Answers for Elders Podcasts: Team Zugel

Jaden and Valicia Zugel graciously joined me to discuss several aspects of realty as it relates to aging and caregiving. Married for more than 10 years, they have two delightful children and live down the road from each set of parents. Jaden has been in realty since  2003, while Valicia joined more recently. Jaden and Valicia have a passion for working with families to help make real estate decisions. This passion is deeply personal for them both, as they each experienced a grandparent who needed care. I sat down with them to discuss some trends and issues in realty and senior living, including multi-generational living, aging in place, and transitioning our senior loved ones effectively and efficiently.

Valicia’s grandfather suffered from Alzheimer’s. To honor him, and the sacrifices made both in her family and in Jaden watching his mother invite her own mother into their home to live and care for, Team Zugel donates $100 from every house they sell to the local chapter of the Alzheimer’s Association.

Multi-generational living, aging parents co-habitating with adult children and their families, is a relatively new trend in America, increasing by a whopping 30% from 2007-2014. What started as a financial necessity is now a choice many families are making. And people in the real estate business are taking notice. Some builders are now, essentially, building two homes in one. Features may include dual master suites, doorways and hallways already widened to code for wheelchairs and walkers, ground floor master rooms for the older generation, easy accessibility, and fewer stairs. Assets like this from the beginning make staying or returning home easier as it becomes necessary down the road. Asked when the right time to move into a multi-generational home, Jaden replied, “Before you have to.” Benefits to this living arrangement can include grandparents helping with children, cleaning, or cooking, while adult children are able to manage their parents’ health, go to doctor’s appointments and provide safe transportation. This lifestyle shift, common in other parts of the world, can also bring deeper appreciation for one another.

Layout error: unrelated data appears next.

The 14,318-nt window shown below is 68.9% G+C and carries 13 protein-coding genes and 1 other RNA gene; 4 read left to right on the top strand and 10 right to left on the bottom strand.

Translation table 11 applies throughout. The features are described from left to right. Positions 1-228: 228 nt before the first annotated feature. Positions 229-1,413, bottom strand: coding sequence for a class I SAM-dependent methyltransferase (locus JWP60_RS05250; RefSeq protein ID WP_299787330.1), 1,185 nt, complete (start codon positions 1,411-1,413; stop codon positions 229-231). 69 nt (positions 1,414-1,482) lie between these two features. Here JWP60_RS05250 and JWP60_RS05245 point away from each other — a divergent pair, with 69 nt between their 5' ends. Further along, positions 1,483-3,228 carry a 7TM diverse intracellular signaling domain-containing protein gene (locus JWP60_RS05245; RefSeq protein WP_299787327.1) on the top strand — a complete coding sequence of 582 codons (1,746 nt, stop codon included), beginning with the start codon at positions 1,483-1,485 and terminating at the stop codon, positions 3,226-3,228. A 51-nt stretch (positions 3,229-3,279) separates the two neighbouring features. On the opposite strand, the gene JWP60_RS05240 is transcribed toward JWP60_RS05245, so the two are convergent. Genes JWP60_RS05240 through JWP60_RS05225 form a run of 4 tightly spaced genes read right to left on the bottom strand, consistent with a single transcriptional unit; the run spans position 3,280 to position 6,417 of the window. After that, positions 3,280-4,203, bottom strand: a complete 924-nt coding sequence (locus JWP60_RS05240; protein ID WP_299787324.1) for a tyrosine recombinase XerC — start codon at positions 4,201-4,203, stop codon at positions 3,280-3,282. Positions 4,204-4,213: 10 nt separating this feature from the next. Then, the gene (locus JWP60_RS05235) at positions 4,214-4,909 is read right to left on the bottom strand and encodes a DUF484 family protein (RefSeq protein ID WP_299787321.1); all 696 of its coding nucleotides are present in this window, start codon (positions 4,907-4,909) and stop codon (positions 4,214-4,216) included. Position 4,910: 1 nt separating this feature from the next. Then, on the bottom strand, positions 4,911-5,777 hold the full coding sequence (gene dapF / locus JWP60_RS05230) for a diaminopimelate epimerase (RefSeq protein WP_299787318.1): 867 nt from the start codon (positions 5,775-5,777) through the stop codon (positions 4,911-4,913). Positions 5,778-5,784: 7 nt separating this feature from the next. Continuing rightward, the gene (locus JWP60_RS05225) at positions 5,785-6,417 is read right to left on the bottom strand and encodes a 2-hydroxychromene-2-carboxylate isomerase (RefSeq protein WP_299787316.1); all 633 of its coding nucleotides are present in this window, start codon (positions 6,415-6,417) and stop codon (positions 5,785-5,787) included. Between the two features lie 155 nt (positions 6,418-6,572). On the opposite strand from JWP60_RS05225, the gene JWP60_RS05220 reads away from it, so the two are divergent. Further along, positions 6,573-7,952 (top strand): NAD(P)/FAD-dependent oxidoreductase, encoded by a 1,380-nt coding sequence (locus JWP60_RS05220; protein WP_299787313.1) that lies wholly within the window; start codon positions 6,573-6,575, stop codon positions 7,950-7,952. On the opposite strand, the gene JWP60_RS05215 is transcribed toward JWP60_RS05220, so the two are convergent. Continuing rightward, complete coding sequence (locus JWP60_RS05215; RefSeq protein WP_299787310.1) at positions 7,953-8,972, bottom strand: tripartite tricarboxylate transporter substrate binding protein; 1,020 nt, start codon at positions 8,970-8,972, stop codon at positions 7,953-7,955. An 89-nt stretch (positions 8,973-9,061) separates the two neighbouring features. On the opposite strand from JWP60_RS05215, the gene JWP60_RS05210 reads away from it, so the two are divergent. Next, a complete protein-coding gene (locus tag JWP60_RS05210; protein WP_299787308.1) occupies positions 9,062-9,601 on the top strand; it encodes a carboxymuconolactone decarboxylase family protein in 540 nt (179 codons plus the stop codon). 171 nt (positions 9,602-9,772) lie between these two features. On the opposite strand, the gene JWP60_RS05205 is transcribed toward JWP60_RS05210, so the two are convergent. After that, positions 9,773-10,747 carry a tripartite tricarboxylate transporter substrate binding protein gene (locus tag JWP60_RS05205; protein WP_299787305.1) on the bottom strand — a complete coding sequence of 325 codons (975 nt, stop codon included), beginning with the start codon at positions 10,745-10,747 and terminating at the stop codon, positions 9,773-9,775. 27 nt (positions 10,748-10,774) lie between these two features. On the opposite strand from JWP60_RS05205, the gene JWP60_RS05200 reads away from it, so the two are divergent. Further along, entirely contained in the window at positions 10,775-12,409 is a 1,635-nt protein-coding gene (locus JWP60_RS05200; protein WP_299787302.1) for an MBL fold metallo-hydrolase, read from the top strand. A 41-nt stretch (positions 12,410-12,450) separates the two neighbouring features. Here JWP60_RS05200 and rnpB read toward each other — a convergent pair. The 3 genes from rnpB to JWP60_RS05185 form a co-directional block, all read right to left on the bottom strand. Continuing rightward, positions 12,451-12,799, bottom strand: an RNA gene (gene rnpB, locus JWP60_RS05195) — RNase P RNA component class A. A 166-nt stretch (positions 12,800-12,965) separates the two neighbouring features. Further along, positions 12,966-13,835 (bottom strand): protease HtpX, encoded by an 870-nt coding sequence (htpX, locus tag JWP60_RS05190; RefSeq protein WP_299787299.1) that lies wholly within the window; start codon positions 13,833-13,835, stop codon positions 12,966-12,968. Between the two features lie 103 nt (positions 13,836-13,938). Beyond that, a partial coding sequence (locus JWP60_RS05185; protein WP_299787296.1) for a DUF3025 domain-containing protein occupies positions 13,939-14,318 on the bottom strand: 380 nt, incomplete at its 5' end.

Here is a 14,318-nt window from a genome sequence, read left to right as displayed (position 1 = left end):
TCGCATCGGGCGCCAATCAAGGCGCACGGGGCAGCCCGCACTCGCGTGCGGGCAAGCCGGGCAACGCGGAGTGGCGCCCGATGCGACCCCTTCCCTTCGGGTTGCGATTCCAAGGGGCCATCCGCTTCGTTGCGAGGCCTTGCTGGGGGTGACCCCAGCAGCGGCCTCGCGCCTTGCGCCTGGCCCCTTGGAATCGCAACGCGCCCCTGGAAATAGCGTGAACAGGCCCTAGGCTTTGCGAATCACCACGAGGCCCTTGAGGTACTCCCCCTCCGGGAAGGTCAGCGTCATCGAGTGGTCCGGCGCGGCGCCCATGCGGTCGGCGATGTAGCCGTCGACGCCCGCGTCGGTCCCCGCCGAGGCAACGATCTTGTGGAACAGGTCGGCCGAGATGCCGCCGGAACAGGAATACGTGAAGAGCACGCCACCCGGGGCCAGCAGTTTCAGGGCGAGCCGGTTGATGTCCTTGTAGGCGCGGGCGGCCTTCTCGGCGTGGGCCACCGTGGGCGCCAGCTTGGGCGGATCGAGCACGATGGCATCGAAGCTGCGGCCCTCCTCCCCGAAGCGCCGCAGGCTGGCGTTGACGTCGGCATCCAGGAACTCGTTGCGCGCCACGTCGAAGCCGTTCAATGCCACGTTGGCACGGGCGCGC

Aging in Place, staying in your home in your twilight years, is another aspect with which Team Zugel can help. Instead of considering selling the family home as “downsizing,” Jaden prefers to think of it as “right sizing.” Reducing the amount of time and money maintenance takes, lowering property taxes and limiting the square footage to what is actually used makes sense for a lot of families and allows loved ones to live out their remaining years at  home instead of in a facility. There are senior communities which provide single family homes (as opposed to retirement center apartments) but offer therapists, doctors, and transportation all within a small radius. Other ways to age in place include using smart technologies such as monitors, fall sensors, water temperature controls and automatic shut-offs on appliances.

Moving your parent to or from a home can be difficult, but it doesn’t have to be. Selecting the right realtor can help manage tricky aspects of transitioning seniors such as evaluating multiple offers (with the current housing climate.) Determining the buyer with the right financing and the right offer (i.e. making sure the home will appraise) is important. A realtor that can assess and recommend low-cost changes to maximize profits, such as updating fixtures, painting, or replacing worn or dated carpet is so useful. It can be easy to get overwhelmed or feel that an entire gut job is necessary when it may not be needed.

Valicia and Jaden have many excellent tips and ideas. For more, listen to their Answers for Elders podcasts.

To reach them for you or your senior loved one’s realty needs,  contact them at

For more information and resources for caregiving, go to


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